On 5 June 1921, on a windswept plain in Tibet, Lt Col Howard-Bury, the leader of the Mount Everest Reconnaissance Expedition, had an unhappy task to perform. He was to preside over the last rites of Alexander Kellas, 53, who had died en route, before the team could even reach the foot of Everest. So, as Howard-Bury read from the Corinthians, surrounded by his team of Everest climbers and Sherpas, Kellas was buried near the Tibetan fortress of Khamba Dzong in the shadow of the three mountains he alone had climbed—Kangchenjau, Pauhunri and Chomiomo. The team made its way to the Rongbuk base camp on the north face of Everest but the loss of Kellas and his experience would prove to be a major setback.
Mount Everest, or Peak XV as it was originally known, was “discovered” in the 1850s when a Survey of India team, with surveyor general Andrew Waugh and Indian surveyor Radhanath Sikdar, among others, plotted the peak as the highest point on earth. Seventy-odd years passed before the British were able to organise an expedition to physically find the mountain in 1921. This was made possible by the efforts of Charles Bell, the de facto British India ambassador to Tibet, who convinced the 13th Dalai Lama to allow the expedition and make the first survey of the country around Mount Everest.
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Sir Francis Younghusband, who had led a British mission to Lhasa in 1904, was key in getting the 1921 expedition off the ground. Its members were led by Howard-Bury, an accomplished writer and naturalist. Harold Raeburn was the climbing leader, supported by Kellas, a Scottish chemist, George Mallory, a Charterhouse schoolteacher, and Guy Bullock, a consular officer. There were two surveyors, Oliver Wheeler and Henry Morshead, both experienced mountaineers. Alexander Heron was the geologist. The ninth member was Sandy Wollaston, a doctor, naturalist and entomologist.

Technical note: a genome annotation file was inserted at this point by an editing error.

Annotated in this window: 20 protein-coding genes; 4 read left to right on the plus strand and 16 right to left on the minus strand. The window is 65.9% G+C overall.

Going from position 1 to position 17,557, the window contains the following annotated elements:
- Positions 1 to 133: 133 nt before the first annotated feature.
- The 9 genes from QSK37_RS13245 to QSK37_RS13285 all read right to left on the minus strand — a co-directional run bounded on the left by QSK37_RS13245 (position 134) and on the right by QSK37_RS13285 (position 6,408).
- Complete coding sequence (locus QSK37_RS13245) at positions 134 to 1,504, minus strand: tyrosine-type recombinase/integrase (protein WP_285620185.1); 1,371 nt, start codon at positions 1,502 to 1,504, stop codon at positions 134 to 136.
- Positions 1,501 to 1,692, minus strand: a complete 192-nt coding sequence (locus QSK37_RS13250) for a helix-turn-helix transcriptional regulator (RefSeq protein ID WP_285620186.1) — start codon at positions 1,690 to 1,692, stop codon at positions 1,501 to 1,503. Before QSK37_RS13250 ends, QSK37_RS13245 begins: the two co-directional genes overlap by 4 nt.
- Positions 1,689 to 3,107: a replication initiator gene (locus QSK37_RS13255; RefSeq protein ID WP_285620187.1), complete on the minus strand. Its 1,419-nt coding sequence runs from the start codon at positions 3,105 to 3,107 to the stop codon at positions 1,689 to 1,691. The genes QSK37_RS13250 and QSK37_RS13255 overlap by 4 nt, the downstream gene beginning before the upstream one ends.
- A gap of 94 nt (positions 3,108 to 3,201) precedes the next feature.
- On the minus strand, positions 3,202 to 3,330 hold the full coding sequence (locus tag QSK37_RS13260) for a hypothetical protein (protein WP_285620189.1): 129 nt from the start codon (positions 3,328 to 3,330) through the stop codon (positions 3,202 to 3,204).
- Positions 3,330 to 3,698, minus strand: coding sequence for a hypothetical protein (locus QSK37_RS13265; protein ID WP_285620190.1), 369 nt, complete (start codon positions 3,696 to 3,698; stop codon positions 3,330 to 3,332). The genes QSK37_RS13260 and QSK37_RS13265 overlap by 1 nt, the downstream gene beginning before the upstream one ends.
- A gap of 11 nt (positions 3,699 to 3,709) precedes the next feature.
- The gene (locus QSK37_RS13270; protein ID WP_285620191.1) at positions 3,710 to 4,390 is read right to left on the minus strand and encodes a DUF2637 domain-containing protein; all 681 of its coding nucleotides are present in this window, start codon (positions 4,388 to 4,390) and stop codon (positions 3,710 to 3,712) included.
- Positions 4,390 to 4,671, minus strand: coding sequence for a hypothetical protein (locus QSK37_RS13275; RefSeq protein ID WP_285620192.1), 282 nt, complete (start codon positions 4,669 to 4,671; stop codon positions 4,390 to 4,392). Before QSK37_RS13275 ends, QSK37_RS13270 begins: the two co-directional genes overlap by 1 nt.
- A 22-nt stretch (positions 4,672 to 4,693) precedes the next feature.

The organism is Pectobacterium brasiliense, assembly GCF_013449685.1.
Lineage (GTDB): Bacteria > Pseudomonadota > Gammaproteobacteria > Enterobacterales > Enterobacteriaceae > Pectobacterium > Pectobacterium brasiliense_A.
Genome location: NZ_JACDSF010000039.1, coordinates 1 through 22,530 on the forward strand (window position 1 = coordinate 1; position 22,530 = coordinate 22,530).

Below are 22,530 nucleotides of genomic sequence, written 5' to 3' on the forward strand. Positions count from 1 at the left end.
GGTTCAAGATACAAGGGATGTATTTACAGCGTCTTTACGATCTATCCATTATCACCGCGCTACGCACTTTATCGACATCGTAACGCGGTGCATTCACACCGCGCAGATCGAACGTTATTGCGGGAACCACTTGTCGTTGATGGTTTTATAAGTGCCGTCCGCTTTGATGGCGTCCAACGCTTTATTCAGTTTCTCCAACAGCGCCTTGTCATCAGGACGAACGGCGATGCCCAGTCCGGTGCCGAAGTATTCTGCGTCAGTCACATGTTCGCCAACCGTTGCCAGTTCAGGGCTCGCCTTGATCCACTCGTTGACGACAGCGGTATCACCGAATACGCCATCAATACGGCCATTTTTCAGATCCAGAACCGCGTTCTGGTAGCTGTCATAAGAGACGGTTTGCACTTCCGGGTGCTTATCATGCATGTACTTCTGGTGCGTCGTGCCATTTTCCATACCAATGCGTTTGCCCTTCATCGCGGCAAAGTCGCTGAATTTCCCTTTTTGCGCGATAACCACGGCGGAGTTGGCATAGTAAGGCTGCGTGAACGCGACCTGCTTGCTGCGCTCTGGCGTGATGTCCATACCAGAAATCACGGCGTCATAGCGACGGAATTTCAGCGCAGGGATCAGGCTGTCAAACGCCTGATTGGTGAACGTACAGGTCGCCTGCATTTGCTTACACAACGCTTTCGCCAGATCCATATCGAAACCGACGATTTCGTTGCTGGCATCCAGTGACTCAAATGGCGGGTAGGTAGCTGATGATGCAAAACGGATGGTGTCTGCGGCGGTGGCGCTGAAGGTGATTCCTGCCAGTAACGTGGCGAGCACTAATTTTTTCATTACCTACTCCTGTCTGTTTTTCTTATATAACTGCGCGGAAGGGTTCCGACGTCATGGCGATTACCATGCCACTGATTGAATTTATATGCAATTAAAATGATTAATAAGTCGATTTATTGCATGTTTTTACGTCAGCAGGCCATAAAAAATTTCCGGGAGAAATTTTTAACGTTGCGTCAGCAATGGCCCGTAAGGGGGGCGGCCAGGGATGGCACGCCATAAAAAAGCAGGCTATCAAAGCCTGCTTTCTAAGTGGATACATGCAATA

Their first goal was “to find the mountain”, as Mallory put it.
The team left Darjeeling on a wet May morning, travelling through Sikkim’s leech-infested and rain-drenched forests and across the Jelep La to the cool and dry confines of the Chumbi valley in Tibet. They then moved north towards Phari, being greeted by azure blue skies and a tremendous view of the Chomolhari across the Tibetan plateau, before swinging west to Khamba Dzong, Tingri and then south to Rongbuk.
The Chumbi valley was on the main trade route to Lhasa and there were dak bungalows at one-day halts which were used by the expedition. At Yatung, the wife of the British Trade agent David Macdonald offered them a four-course dinner, washed down with whisky and crème de menthe. But such delights were few and far between. The food on the journey was terrible and the expedition members, far from well. Kellas was weak after his three expeditions in Sikkim, while Raeburn, Wheeler and Wollaston were suffering from stomach- related ailments.